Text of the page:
Stage 19 Cima Coppi
This year’s highest point of the Giro d’Italia will be at the Colle de Finestre. This mountain pass lies at an altitude of 2.176 meters.The climb is 18.45 kilometers long and has an average gradient of 9.2%. Halfway, the asphalt road turns into a gravel path.From that point on, the riders have to climb almost another 8 kilometers. This means factors such as gravity and rolling resistance will affect the unfolding of the stage, and maybe the denouement of the Giro d’Italia?!
In any case, old times are reviving! The Cima Coppi is introduced in 1965 in honour of the legendary flight to the top by Fausto Coppi. With this attack on the Stelvio in 1953 he defeated Koblet from an insurmountable position. Because he saved the best for last! And that’s what so special about the Giro. We printed the List of all Cima Coppi’s on the inside of one of our shirts!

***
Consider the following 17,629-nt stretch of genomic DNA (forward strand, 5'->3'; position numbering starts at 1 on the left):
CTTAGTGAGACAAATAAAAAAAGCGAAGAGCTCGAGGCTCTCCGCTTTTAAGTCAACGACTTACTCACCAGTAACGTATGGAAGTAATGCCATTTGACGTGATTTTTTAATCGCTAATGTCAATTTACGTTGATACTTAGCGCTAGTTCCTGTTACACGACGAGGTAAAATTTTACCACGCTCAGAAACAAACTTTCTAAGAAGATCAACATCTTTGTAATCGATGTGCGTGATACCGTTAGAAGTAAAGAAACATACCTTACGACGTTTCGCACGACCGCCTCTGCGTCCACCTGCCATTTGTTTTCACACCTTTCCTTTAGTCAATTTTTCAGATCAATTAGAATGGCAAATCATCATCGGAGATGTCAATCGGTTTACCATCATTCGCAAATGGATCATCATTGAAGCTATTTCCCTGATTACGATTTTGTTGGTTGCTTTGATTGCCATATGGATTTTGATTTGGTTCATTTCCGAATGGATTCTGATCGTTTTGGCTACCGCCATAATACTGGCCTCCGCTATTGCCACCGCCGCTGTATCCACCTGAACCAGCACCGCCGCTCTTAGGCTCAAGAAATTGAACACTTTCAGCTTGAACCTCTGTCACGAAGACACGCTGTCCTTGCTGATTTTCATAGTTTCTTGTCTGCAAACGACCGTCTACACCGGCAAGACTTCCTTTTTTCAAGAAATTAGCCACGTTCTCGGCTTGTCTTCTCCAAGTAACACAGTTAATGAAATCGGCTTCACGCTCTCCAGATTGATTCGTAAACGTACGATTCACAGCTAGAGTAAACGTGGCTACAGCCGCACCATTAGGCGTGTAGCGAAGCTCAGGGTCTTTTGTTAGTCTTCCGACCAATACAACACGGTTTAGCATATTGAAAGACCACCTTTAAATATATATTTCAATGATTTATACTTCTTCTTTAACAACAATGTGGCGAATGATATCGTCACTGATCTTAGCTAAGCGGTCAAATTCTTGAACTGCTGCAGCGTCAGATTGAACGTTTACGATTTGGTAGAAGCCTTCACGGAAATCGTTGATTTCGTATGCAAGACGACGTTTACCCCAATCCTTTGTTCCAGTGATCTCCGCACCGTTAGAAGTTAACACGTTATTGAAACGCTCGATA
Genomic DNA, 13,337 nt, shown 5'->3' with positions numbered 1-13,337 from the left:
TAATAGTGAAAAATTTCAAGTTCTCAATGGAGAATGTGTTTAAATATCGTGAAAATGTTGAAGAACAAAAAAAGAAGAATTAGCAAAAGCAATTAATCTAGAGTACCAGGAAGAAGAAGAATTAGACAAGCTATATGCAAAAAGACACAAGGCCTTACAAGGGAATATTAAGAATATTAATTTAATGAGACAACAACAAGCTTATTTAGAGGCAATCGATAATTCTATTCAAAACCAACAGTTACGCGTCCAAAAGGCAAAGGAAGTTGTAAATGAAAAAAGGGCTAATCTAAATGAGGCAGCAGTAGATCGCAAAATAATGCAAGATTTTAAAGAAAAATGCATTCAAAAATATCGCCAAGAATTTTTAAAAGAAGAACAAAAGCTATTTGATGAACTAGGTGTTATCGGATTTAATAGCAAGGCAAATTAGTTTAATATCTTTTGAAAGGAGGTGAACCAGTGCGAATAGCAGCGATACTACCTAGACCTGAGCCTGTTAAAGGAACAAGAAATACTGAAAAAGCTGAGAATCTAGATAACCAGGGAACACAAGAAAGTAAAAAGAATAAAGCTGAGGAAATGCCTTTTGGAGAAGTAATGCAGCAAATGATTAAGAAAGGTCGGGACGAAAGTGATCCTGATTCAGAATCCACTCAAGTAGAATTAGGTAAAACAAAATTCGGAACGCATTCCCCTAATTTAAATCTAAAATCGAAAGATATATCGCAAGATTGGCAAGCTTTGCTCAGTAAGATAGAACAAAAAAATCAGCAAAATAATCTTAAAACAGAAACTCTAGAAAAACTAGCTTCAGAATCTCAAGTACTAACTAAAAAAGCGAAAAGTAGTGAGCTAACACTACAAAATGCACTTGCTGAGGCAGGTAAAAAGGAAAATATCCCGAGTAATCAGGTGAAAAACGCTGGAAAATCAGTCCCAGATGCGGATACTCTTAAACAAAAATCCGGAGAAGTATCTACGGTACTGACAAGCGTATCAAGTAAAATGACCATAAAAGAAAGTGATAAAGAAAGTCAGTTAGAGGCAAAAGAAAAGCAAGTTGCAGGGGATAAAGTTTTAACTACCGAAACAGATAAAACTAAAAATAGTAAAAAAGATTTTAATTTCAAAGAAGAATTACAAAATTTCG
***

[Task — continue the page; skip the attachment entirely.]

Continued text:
Stage 3 Tailwind? Increase your gear!
During the third stage in the Giro this year, the route lead through the Negev desert and finished in Eilat, on the Red Sea.The pace was hitting 70km/h in the final 10 kilometers. Incredibly fast and unbelievable that it is possible to reach such a speed on a bike. Actually with a standard gear 54 or 53/11 it’s impossible. Cause you’re not catching the chain and you’re spinning out. It’s like descending on your smallest chain ring. Bouncing on your saddle. But those with course knowledge in the Giro knew there is a strong wind in Eilat 365 days a year. So the tailwind in the final was predictable. Some of the riders took the biggest chain ring they could found and mounted it on their bikes.We even spotted a 58/11! Can you imagine? This chain ring can cover a distance of eleven meters and seven centimeters per rotation!Don’t try this at home, because otherwise your calves might tear open on the spot. This is rightly what you call a “sprint final” and we have the right jersey to honour this speed!